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Editorial: West Virginia needs to push for accurate Census count

From the Herald-Dispatch of Huntington:

West Virginia is one of the most rural states in the country, according to the 2010 Census.

About 48 percent of Mountain State residents live in what are considered “urban” clusters, according to population density. That does not just mean the state’s larger cities. Most of the state’s small towns qualify as urban, too, including several under 3,000 population, such as Oceana in Wyoming County or Hinton in Summers County.

That means more than half of the state’s residents live in even more rural settings. So, it is no small concern that some experts are worried that the U.S. Census Bureau – facing its own funding shortfalls – is unprepared to accurately count the nation’s rural population in the upcoming 2020 count.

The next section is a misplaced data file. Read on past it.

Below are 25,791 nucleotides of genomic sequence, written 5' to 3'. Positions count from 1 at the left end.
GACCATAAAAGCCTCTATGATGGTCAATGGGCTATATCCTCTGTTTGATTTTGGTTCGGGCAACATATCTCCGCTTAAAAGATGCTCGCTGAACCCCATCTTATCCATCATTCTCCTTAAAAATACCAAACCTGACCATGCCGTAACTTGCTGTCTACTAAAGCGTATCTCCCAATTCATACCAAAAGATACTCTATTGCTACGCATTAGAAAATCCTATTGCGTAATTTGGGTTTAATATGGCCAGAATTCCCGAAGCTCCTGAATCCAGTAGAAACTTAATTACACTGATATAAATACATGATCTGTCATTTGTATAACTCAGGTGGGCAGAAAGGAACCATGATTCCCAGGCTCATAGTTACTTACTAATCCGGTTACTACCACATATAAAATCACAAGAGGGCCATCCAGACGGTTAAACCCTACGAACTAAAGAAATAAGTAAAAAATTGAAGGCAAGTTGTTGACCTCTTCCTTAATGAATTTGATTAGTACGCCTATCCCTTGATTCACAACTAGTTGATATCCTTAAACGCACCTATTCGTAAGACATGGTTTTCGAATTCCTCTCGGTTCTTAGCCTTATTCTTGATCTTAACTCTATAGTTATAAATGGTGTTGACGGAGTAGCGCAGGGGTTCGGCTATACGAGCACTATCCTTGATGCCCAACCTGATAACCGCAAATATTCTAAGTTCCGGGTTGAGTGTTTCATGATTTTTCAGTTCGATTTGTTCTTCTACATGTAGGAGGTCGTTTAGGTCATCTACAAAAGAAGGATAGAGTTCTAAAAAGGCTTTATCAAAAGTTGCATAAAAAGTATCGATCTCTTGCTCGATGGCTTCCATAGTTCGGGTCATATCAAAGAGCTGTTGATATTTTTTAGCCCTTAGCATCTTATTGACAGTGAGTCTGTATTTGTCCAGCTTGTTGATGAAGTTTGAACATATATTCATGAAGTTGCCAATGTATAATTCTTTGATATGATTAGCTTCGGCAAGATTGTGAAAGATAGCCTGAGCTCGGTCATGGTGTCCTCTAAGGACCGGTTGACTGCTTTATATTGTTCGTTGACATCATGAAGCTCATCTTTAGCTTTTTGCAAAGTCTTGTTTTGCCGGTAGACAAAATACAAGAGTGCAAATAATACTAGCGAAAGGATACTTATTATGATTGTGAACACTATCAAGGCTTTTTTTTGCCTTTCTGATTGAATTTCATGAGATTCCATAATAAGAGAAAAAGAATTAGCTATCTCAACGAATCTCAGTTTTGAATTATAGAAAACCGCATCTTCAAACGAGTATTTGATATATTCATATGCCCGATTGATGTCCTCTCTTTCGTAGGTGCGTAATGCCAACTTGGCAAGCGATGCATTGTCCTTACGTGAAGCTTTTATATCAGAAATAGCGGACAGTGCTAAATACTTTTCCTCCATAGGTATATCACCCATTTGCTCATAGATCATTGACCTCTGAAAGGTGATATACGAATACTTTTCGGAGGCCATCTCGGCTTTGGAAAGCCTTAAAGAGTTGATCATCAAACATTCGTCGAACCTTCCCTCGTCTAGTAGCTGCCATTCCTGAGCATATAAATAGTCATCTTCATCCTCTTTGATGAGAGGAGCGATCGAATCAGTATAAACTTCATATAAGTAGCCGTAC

Residents in rural areas are harder to count, according to a recent article in The Hill newspaper in Washington, for a couple of reasons.

First of all, rural residents and low-income residents are statistically less likely to return Census forms sent by mail. But just as importantly, rural residents are less likely to have access to the internet, which has become an important component of getting the Census count done. The Census Bureau hopes to get 80 percent of its responses in 2020 over the Internet, but recent surveys show that 554,124 of West Virginia’s 1.8 million residents cannot get reliable broadband.

Also troubling is that earlier this year, the Census Bureau canceled several field tests of some of the new methodologies it will use in 2020, including a test in West Virginia aimed specifically at rural residents.

None of that helps West Virginia, which has continued to experience the gradual population declines that have plagued the state for more than 50 years. According to recent estimates, the state has lost about 37,000 people since 2010 or about 2 percent of the population – the sharpest decline of any state by far.

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